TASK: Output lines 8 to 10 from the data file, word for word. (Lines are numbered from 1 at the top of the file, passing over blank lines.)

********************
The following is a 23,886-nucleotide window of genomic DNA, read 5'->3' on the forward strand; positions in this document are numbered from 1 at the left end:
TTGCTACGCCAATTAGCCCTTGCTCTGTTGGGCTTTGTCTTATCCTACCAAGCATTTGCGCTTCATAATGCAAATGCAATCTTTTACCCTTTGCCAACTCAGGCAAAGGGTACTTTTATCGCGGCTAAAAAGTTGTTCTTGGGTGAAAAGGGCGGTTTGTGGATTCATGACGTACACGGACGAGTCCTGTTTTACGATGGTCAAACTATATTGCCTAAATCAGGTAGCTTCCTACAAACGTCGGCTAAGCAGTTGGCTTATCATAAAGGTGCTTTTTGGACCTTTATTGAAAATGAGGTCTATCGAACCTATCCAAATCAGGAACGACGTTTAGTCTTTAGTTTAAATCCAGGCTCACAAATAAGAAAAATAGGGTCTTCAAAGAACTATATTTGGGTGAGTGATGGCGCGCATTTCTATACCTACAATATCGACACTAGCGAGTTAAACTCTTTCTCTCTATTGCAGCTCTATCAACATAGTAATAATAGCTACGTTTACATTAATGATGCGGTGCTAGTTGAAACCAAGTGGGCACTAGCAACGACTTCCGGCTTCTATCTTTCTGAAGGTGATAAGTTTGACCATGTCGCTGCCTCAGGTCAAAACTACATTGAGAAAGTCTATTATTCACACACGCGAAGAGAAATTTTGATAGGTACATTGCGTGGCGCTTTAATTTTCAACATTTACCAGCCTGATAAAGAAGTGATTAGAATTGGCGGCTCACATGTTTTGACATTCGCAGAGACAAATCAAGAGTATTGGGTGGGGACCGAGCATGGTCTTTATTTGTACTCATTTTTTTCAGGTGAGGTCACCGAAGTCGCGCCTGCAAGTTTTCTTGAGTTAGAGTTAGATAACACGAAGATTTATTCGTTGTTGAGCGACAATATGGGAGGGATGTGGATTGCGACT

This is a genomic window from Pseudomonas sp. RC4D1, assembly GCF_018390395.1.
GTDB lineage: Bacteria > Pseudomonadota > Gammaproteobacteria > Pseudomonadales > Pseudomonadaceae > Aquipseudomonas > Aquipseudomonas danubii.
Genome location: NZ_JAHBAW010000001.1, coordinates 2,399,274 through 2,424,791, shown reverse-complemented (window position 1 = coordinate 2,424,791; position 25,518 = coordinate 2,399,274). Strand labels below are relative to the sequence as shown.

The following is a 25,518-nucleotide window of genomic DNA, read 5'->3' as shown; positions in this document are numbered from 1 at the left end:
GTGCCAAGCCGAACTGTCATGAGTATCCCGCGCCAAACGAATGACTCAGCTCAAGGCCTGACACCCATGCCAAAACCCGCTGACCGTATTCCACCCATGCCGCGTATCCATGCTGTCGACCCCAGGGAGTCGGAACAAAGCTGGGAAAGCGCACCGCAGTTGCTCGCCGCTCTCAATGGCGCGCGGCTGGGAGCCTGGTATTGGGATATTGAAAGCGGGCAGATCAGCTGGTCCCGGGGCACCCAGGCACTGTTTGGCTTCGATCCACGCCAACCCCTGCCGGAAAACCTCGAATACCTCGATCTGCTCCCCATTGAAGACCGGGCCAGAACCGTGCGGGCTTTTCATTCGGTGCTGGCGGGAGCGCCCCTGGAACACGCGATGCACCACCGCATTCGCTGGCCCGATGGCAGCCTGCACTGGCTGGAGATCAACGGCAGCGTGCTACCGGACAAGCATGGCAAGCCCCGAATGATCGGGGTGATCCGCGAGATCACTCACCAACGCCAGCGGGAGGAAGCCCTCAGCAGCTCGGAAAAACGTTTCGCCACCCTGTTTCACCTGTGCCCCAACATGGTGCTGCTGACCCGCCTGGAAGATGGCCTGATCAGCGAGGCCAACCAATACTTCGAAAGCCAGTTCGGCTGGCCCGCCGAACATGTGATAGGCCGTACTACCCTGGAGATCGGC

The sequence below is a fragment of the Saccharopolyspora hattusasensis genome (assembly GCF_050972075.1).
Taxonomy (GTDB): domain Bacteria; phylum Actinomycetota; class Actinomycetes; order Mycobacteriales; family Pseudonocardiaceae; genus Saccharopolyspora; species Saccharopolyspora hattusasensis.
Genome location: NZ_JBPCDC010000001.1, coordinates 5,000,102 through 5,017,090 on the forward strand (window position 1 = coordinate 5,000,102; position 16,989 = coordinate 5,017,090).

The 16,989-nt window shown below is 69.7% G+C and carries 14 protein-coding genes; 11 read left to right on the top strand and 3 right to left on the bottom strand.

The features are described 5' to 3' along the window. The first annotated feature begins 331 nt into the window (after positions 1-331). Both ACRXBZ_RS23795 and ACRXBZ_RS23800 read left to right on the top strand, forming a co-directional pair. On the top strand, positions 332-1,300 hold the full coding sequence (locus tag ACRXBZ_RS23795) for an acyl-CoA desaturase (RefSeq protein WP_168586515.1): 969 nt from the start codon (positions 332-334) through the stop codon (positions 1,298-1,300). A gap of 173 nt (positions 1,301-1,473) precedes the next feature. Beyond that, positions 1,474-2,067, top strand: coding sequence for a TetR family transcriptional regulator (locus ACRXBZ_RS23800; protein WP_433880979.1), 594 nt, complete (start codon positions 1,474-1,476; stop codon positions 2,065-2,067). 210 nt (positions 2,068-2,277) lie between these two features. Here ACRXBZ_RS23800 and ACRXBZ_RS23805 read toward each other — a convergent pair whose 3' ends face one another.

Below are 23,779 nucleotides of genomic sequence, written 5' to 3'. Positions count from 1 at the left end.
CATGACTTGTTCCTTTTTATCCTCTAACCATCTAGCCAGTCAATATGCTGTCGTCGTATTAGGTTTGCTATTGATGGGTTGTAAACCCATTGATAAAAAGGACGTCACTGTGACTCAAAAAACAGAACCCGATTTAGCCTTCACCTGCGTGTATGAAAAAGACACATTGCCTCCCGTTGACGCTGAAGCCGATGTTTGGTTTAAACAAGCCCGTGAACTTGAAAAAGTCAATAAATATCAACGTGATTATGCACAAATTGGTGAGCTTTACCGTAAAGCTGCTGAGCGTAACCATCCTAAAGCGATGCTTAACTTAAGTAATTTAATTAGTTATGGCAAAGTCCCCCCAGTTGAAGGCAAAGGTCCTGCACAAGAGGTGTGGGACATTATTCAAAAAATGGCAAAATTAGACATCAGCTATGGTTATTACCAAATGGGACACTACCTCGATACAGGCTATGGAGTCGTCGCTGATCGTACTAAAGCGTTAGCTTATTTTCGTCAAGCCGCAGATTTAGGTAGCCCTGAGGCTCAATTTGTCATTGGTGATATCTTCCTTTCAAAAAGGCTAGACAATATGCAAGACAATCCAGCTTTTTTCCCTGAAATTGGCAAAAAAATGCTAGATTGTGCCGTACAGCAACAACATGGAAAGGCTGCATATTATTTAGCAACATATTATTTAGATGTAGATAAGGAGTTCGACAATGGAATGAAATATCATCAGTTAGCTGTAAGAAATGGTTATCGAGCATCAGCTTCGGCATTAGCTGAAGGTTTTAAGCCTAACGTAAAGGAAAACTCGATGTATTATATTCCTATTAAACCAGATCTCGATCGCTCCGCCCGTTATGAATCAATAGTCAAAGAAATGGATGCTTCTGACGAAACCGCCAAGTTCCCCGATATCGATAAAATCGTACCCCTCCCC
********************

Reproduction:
The sequence below is a fragment of the Saccharopolyspora hattusasensis genome (assembly GCF_050972075.1).
Taxonomy (GTDB): domain Bacteria; phylum Actinomycetota; class Actinomycetes; order Mycobacteriales; family Pseudonocardiaceae; genus Saccharopolyspora; species Saccharopolyspora hattusasensis.
Genome location: NZ_JBPCDC010000001.1, coordinates 5,000,102 through 5,017,090 on the forward strand (window position 1 = coordinate 5,000,102; position 16,989 = coordinate 5,017,090).